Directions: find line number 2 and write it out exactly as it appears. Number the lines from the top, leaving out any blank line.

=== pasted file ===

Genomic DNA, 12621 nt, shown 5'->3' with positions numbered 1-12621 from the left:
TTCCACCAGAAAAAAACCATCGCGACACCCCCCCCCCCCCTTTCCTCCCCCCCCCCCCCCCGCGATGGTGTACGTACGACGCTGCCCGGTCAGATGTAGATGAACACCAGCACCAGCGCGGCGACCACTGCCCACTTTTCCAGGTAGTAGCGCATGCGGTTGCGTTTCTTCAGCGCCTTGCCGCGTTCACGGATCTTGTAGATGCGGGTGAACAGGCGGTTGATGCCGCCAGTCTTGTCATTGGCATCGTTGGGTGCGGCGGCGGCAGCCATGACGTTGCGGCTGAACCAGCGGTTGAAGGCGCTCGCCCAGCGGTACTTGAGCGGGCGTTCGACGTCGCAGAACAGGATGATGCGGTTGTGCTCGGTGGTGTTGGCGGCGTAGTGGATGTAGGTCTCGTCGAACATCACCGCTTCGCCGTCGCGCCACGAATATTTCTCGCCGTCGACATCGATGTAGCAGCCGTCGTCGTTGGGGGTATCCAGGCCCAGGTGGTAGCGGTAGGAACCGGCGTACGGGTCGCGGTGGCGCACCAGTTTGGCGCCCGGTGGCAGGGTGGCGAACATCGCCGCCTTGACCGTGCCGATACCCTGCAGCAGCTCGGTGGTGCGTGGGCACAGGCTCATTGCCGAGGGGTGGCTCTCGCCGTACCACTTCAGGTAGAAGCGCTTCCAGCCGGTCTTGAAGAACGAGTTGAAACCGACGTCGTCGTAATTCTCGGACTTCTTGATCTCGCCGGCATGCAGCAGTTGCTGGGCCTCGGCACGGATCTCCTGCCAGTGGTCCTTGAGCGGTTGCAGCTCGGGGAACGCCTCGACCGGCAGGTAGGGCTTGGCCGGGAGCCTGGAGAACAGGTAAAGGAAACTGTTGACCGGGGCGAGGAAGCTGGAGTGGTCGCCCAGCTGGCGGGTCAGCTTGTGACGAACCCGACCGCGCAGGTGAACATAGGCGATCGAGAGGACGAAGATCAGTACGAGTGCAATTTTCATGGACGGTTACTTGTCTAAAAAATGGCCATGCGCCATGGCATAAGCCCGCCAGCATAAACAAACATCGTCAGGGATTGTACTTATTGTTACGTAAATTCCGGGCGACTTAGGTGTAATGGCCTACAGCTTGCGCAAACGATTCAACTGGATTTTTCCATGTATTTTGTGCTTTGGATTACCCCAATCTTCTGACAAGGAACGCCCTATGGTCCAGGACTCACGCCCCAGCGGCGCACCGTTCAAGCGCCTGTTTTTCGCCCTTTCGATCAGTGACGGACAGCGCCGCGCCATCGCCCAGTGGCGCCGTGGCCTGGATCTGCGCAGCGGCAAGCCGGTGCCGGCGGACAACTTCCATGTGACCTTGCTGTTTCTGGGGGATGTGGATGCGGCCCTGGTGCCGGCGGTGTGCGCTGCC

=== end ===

TTCCACCAGAAAAAAACCATCGCGACACCCCCCCCCCCCCTTTCCTCCCCCCCCCCCCCCCGCGATGGTGTACGTACGACGCTGCCCGGTCAGATGTAGATGAACACCAGCACCAGCGCGGCGACCACTGCCCACTTTTCCAGGTAGTAGCGCATGCGGTTGCGTTTCTTCAGCGCCTTGCCGCGTTCACGGATCTTGTAGATGCGGGTGAACAGGCGGTTGATGCCGCCAGTCTTGTCATTGGCATCGTTGGGTGCGGCGGCGGCAGCCATGACGTTGCGGCTGAACCAGCGGTTGAAGGCGCTCGCCCAGCGGTACTTGAGCGGGCGTTCGACGTCGCAGAACAGGATGATGCGGTTGTGCTCGGTGGTGTTGGCGGCGTAGTGGATGTAGGTCTCGTCGAACATCACCGCTTCGCCGTCGCGCCACGAATATTTCTCGCCGTCGACATCGATGTAGCAGCCGTCGTCGTTGGGGGTATCCAGGCCCAGGTGGTAGCGGTAGGAACCGGCGTACGGGTCGCGGTGGCGCACCAGTTTGGCGCCCGGTGGCAGGGTGGCGAACATCGCCGCCTTGACCGTGCCGATACCCTGCAGCAGCTCGGTGGTGCGTGGGCACAGGCTCATTGCCGAGGGGTGGCTCTCGCCGTACCACTTCAGGTAGAAGCGCTTCCAGCCGGTCTTGAAGAACGAGTTGAAACCGACGTCGTCGTAATTCTCGGACTTCTTGATCTCGCCGGCATGCAGCAGTTGCTGGGCCTCGGCACGGATCTCCTGCCAGTGGTCCTTGAGCGGTTGCAGCTCGGGGAACGCCTCGACCGGCAGGTAGGGCTTGGCCGGGAGCCTGGAGAACAGGTAAAGGAAACTGTTGACCGGGGCGAGGAAGCTGGAGTGGTCGCCCAGCTGGCGGGTCAGCTTGTGACGAACCCGACCGCGCAGGTGAACATAGGCGATCGAGAGGACGAAGATCAGTACGAGTGCAATTTTCATGGACGGTTACTTGTCTAAAAAATGGCCATGCGCCATGGCATAAGCCCGCCAGCATAAACAAACATCGTCAGGGATTGTACTTATTGTTACGTAAATTCCGGGCGACTTAGGTGTAATGGCCTACAGCTTGCGCAAACGATTCAACTGGATTTTTCCATGTATTTTGTGCTTTGGATTACCCCAATCTTCTGACAAGGAACGCCCTATGGTCCAGGACTCACGCCCCAGCGGCGCACCGTTCAAGCGCCTGTTTTTCGCCCTTTCGATCAGTGACGGACAGCGCCGCGCCATCGCCCAGTGGCGCCGTGGCCTGGATCTGCGCAGCGGCAAGCCGGTGCCGGCGGACAACTTCCATGTGACCTTGCTGTTTCTGGGGGATGTGGATGCGGCCCTGGTGCCGGCGGTGTGCGCTGCC